Reader "Cheron" left the following late-night comment on HuffPo's, "The Untold Susan Boyle Story":

"It's 2am here in Saskatoon Canada and I happened upon this video....feelin g all down and freaken sad because its my 59th birthday this day I heard Susan Boyles audition and I smiled the hugest has hope again because one lady out of nowhere had a dream come true!!" [sic]

Sorry, Cheron -- but your life will be no better just because Ms. Boyle stayed on key. You are still 59 and alone on your birthday in Saskatoon -- Susan Boyle will
not save you from your facticity.

Society will not be any kinder to you when you develop your double chin and turkey skin neck (see Ephron's, I Feel Bad
About My Neck). You will have lost your value in the marketplace of appletinis.

Susan is a joke, but we feel magnanimously toward her. We are implicated in the misogyny which is the subtext of her accolades.
"Wow -- a dowdy sow like that can sing?" What an amazing surprise.

I resent the pretense of our adulation, because Ms. Boyle is really NOT fine as she is; she could be better. Susan is, what the mountain people might call, a bit "quare". Deprived of oxygen upon birth, she is a "slow learner" according to her brother. And this may be the reason she presses on in the face of otherwise insurmountable odds and humiliation.

If Ms. Boyle were instead some pneumatic and tanned Malibu surfer, we might say, "Eh, nice voice." But stupendous, rock-my-world outstanding? Meh. As Simon
would say, "Next." Because no one believes that her better days are behind her, whereas everyone believes that Ms. Boyle has seen better days; probably never even had them. And we share a conspiratorial collective guilt in her marginalization. Our hypocrisy and our schadenfreude roars. She was good, but not that good.

Susan's flip-side is no less the object of derision -- the Baby-Boomer Cougar, whose every plastic need is catered to by a booming cosmetics industry. But you know what
you are: An old broad who can afford the nips and tucks, and who is no better than your sugar daddy contemporary.

In fact, you have it worse, 'cause you need to
get the wrinkles between your augmented breasts ironed out every four months. We all know how he gets the arm candy, and you, too. Did you think Trump got Ms. Maples because of his boundless good looks and coiffure? Not.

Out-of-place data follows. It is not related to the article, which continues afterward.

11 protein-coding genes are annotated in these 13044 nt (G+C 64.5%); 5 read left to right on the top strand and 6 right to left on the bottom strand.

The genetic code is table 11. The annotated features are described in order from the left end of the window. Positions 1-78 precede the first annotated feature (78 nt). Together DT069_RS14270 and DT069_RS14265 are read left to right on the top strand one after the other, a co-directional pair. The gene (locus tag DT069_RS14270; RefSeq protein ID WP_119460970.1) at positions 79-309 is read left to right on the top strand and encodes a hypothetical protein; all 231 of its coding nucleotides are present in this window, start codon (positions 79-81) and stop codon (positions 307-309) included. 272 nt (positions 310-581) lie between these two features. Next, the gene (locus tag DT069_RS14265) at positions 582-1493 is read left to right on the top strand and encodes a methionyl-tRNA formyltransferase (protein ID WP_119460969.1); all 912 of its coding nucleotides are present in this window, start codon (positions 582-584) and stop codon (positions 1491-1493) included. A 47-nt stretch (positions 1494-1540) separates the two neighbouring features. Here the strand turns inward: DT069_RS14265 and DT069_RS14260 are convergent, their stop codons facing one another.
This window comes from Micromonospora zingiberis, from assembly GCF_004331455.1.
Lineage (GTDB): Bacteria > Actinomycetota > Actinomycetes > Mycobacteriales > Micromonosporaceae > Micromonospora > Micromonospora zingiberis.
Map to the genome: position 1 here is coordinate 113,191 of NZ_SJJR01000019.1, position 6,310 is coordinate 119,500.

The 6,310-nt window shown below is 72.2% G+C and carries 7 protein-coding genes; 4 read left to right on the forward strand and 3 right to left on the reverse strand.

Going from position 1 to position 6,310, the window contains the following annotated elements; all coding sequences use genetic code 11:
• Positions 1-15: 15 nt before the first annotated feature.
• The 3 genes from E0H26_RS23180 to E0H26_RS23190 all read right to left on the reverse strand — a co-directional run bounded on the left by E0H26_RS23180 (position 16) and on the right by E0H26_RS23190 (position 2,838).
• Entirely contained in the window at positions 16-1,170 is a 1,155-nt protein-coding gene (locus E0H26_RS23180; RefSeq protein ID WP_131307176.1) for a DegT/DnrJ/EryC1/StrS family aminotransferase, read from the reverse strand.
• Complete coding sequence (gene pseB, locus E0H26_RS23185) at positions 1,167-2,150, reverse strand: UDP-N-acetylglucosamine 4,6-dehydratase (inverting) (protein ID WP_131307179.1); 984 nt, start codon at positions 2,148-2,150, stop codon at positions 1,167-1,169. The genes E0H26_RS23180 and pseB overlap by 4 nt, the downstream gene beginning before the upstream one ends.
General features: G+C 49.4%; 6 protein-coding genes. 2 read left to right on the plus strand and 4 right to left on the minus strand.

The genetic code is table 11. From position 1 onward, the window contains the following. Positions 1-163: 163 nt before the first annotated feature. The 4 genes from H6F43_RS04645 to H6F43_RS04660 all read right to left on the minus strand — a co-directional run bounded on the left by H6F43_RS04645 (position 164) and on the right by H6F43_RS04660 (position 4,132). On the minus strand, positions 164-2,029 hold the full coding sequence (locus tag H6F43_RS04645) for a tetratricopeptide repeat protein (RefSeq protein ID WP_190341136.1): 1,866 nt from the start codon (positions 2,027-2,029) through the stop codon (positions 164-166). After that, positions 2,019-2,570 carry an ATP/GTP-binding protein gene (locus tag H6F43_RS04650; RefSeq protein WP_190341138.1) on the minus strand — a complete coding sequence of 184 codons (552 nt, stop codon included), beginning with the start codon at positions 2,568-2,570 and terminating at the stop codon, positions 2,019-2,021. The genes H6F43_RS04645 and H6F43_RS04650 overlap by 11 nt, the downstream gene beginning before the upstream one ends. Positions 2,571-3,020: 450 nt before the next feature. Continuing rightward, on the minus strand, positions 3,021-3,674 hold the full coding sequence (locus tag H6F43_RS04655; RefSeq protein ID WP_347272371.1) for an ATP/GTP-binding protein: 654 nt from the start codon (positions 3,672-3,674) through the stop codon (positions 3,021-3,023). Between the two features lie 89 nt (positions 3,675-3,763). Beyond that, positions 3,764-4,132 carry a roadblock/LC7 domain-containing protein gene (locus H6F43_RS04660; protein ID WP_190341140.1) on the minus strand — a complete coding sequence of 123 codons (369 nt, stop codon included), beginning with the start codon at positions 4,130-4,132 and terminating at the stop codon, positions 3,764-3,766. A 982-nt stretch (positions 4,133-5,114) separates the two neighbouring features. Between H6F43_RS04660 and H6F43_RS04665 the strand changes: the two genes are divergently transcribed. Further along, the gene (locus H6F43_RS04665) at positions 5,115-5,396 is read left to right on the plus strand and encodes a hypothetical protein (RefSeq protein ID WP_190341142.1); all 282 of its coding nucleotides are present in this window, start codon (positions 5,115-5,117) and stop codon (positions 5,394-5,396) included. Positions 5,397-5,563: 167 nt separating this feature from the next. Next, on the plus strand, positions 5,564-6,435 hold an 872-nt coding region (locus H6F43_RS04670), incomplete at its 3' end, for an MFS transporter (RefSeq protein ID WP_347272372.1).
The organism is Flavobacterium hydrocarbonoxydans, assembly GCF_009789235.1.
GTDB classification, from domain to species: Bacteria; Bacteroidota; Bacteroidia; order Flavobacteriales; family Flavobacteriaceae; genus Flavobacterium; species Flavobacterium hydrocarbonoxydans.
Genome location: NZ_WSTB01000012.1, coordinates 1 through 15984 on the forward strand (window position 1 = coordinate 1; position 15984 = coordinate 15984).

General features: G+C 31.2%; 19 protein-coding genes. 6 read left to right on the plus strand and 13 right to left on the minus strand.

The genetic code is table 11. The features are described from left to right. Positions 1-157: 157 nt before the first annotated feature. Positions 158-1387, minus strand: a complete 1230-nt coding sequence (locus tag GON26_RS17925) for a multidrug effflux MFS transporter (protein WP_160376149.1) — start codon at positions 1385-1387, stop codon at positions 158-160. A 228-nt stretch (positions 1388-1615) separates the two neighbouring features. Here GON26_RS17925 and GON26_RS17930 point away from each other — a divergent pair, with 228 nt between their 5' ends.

Oh, and war.

Well, marketing is king. We are told Afghanistan is about liberating women being trampled upon. Meanwhile, over 1,000 women are
murdered in domestic violence scenarios annually in the U.S., and over 200,000 are raped (according to latest NOW statistics).

In the Army itself, 3,000 female troops were raped last year by their fellows. From Time this month:

"The Pentagon's latest figures show that nearly 3,000 women were sexually assaulted in fiscal year 2008, up 9% from the year before; among women serving in Iraq and Afghanistan, the number rose 25%. When you look at the entire universe of female veterans, close to a third say they were victims of rape or assault while they were serving — twice the rate in the civilian population (Sexual Assaults on Female Soldiers: Don't Ask, Don't Tell.)

The WaPo's opinion writer Parker exemplifies our hypocrisy. In
A Revolution Named Zahra, Parker writes, "[I]n Iran as elsewhere in the Muslim world, violence against women -- as well as against homosexuals and others considered inferior according to the mullahs' masculinist standards -- isn't only permitted but justified with religious doctrine." Our patriarchy doesn't do much better.

We are not being honest with ourselves. See Susan on the street, you would think, poor broad -- chunky, doughty -- not gonna find a man. Sturdy, a
good charwoman, perhaps. We don't believe that humans are equal. We would not have jeered and then guiltily bent over backwards singing her praises if we did. We wouldn't have airbrushed her album cover.

Christianity implies equality and brotherly love. But if anyone believed it,
bias and hatred and violence would go out the window. Because a God who understands the essential equality of living beings could not countenance such foolishness on any grounds.

I'm not saying ugly women get stoned, but they do get marginalized, ridiculed and abused.
Even the pretty ones meet with abuse, so it is the fact of being female that allows for the abuses of paternalism.

We are the second sex still, and though there are some wonderfully evolved people in every society, I do not buy that we in the U.S. have the moral cachet to
export a healthy acceptance of women to any society.

Nope -- our passion for liberating women is not justification for our presence in Afghanistan, despite the claims of many members of the military.


  1. How depressing to read the sad little story of another suicide-by-celebrity. There's really no "hero" here, from the poor woman desperate to be special by belting our sappy tunes to the tawdry venue she picked to the spinmeisters and flacks who leeched off her.